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I aim to work with two sets, obtained through a function. One of these are:

n=3; m=3;
bigset=Take[Tuples[{1, -1}, n^m], 2^(n^m-1)];

(It calculates the set Tuples[{1, -1}, n^m] and takes the first half of it)

This set is easy to compute but hard to store (more than 100 GB, I think). I have only 8 GB of RAM. Every time I run this code, the computer freezes forever. Is there a way to calculate this big set using the hard disk space (taking no more than one night) and use it from there?

EDIT: The other set (called matrixset) can be obtained in the following way:

ClearAll["Global`*"]

m = 3;
n = 3;

Inm = Tuples[Table[i, {i, 1, n}], m];
extBn = Tuples[{1, -1}, n];
prodBn = Tuples[Table[extBn, {m}]];
w[i_, j_] := Product[prodBn[[i]][[k]][[Inm[[j]][[k]]]], {k, 1, m}];
Vnm = DeleteDuplicates[
   Table[Table[w[i, j], {j, 1, Length[Inm]}], {i, 1, Length[prodBn]}]];
remove = Union[Tuples[{1}, n^m], Tuples[{-1}, n^m]];
V0 = {{Vnm[[1]]}};
S = Complement[Vnm, remove]; "";
S0 = Table[{S[[i]]}, {i, 1, Length[S]}]; ""; Clear[S];
f[S0_, {i_, V0_}] := Module[{S1, S2}, S1 = Join @@@ Tuples[{S0, V0}];
  S2 = Pick[DeleteDuplicatesBy[Sort]@S1, 
    MatrixRank[#] == i & /@ DeleteDuplicatesBy[Sort]@S1];
  {i + 1, S2}]
matrixset = Last@Nest[f[S0, #] &, {2, V0}, n^m - 1]; ""; Clear[S0];

The set consist of all invertible matrices $27\times 27$ that have the unit vector $(1,...,1)$ as the last line and vectors from the set $Vnm$ as the other lines. The process remove those that differ by row-switching.

The set S0 consists of 1-row matrices from $Vnm\backslash \{(1~\cdots~1), (-1~\cdots~-1)\}$. Here is how the Module work: (1) Prepend all vectors from S0 to the 1-line matrix $(1~\cdots~1)$; (2) obtain S1 by eliminating the matrices duplicated by row-switching and those with rank $< 2$; (3) Prepend all vectors from S0 to all matrices from S1; (4) obtain S2 by eliminating the matrices duplicated by row-switching and those with rank $< 3$; (5) and so on.....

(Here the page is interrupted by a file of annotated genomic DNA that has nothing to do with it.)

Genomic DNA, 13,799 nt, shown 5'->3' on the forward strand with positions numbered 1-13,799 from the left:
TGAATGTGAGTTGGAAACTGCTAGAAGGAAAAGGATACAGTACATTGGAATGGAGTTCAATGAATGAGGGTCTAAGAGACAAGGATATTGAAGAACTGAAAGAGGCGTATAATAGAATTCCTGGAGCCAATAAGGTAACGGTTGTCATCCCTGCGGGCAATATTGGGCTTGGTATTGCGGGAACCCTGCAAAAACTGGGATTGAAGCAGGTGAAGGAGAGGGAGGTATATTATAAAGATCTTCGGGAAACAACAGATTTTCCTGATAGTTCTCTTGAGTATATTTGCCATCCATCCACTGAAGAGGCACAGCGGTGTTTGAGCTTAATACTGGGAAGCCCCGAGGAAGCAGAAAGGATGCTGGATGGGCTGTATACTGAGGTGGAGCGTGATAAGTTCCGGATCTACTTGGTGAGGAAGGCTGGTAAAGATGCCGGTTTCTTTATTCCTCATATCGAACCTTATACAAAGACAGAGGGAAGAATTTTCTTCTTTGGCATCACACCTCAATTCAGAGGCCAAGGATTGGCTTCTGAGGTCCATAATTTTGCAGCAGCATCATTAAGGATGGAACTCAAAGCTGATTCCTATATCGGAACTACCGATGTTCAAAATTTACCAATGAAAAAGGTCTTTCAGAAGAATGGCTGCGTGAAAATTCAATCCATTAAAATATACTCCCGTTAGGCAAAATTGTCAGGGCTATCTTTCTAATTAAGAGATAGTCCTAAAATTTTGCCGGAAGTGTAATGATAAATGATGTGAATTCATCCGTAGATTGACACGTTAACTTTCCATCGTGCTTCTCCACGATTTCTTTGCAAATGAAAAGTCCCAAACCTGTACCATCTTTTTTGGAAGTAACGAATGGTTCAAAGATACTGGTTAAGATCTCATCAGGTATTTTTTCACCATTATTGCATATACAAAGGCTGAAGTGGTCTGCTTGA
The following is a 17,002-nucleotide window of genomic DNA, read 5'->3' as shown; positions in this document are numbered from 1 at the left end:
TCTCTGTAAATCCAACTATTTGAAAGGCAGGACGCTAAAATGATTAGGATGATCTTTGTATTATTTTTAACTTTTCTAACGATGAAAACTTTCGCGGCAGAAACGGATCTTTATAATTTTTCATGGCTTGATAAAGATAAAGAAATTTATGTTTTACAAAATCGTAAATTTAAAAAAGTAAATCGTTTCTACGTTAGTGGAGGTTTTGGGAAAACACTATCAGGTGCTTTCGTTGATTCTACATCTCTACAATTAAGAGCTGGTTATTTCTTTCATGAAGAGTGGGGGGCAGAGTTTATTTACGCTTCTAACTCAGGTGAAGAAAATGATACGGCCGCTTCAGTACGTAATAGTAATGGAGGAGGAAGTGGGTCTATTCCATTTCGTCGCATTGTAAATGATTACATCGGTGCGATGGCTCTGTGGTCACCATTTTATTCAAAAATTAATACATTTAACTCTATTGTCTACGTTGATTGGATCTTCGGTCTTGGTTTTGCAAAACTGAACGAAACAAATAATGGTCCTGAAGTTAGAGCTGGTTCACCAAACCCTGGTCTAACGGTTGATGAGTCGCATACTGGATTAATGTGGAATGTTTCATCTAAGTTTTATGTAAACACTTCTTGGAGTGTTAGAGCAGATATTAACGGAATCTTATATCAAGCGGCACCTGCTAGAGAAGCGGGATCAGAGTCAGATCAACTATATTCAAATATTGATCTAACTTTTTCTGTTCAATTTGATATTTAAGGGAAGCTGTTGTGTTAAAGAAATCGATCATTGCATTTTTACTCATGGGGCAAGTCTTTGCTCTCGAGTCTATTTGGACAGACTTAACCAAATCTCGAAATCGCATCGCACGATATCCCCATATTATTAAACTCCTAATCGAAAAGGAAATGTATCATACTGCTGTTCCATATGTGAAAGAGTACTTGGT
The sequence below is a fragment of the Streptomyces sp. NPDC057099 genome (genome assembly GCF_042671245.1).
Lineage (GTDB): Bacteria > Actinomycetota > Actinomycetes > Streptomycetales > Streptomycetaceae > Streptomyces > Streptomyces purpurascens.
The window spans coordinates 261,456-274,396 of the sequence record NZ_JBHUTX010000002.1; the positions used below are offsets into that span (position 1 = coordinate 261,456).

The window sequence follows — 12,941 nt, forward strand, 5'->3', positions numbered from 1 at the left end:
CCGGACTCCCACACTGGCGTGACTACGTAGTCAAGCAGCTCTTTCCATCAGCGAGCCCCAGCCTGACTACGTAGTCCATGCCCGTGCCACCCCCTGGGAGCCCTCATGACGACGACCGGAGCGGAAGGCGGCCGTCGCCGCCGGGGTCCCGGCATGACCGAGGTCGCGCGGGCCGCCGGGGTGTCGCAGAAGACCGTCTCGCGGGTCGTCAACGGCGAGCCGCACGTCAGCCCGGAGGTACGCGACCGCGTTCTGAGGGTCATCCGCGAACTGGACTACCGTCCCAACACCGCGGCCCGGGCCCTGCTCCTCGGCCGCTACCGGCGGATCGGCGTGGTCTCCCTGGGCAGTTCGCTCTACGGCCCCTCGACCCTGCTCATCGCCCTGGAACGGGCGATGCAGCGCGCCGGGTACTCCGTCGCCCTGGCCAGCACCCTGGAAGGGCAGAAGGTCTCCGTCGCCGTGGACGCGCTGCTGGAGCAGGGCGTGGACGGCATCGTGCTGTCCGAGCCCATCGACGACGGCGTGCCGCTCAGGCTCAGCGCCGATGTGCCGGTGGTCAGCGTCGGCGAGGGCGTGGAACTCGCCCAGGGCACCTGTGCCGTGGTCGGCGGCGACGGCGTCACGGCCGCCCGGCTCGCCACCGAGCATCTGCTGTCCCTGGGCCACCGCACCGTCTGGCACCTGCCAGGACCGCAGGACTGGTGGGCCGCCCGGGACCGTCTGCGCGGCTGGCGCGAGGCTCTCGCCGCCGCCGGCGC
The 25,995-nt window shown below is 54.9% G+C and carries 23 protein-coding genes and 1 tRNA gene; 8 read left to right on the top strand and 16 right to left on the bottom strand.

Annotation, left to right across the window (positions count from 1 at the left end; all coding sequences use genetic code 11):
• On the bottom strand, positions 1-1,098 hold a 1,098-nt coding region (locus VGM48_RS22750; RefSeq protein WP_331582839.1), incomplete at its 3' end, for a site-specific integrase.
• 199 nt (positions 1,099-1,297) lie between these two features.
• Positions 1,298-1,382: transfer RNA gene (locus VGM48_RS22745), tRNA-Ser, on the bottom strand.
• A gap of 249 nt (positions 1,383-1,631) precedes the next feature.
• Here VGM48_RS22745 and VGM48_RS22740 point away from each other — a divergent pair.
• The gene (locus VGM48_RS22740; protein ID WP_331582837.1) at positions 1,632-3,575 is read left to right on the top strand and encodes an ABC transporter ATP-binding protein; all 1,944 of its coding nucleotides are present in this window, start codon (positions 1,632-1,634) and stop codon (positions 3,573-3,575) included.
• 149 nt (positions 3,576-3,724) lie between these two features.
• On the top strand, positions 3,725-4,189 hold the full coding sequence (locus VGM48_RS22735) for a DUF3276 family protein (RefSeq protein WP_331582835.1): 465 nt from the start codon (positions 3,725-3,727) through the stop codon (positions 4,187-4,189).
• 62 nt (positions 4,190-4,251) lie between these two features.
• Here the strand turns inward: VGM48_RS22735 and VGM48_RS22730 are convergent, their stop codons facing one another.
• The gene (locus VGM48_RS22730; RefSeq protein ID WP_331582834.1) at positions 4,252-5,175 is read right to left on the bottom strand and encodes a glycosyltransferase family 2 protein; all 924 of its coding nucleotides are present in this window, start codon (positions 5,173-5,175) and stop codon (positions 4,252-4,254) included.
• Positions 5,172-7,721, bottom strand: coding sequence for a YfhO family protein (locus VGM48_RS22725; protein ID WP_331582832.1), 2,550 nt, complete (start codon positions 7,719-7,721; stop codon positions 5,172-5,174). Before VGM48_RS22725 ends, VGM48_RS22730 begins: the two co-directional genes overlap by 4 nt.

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Observation: If you replace Tuples[{1, -1}... with Tuples[{0, 1}... you'll be generating the base-2 integer digits of the numbers 0 through 2^(n^m-1)-1.

Therefore instead of generating the entire bigset you can simply realize that

bigset[[i]] == PadLeft[IntegerDigits[i - 1, 2], n^m] /. {0 -> 1, 1 -> -1}

or as J.M. points out, a much terser and performance-wise better variant of the expression above is

1 - 2 IntegerDigits[i - 1, 2, n^m]

Observations regarding memory consumption: you are in intermediate calculations generating a 2^27 * 27 array of integers (each of which are 64 bits in size). In principle, you could manage with 32 GB RAM or maybe slightly more. But since every 27-integer tuple is 216 bytes in size, when it could be represented by a single integer you are wasting memory by a factor of 27! Now my machine has also 8GB memory and generating range = Range[0, 2^26 - 1]; is no problem whatsoever and consumes only 500-something MB of memory.

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  • $\begingroup$ 1 - 2 IntegerDigits[i - 1, 2, n^m] is shorter. $\endgroup$ – J. M. will be back soon Oct 27 '17 at 13:49
  • $\begingroup$ @J.M. and much faster in the long run, thanks. $\endgroup$ – LLlAMnYP Oct 27 '17 at 13:51
  • $\begingroup$ Even with {0,1} instead of {1,-1}, I haven't enough RAM to hold it. The same for PadLeft if the objective is to store all $2^{26}$ elements $\endgroup$ – Filburt Oct 27 '17 at 13:59
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    $\begingroup$ @Filburt the point is that you don't have to hold it. If you know in advance how to generate any given element, that should be enough in most cases. I believe, your question is an example of an XY problem. Perhaps you could show us, what you want to do with your two sets? $\endgroup$ – LLlAMnYP Oct 27 '17 at 14:03
  • $\begingroup$ @LLlAMnYP The other set is a little bit complicated to obtain. Is a set of $27\times 27$ matrices, and I want multiply each element of the second set with the transpose of each element from the bigset. You are right, I realize that we don't have to store bigset. But maybe I will have no choice with the other one. The set is this: mathematica.stackexchange.com/questions/157585/… $\endgroup$ – Filburt Oct 27 '17 at 14:15

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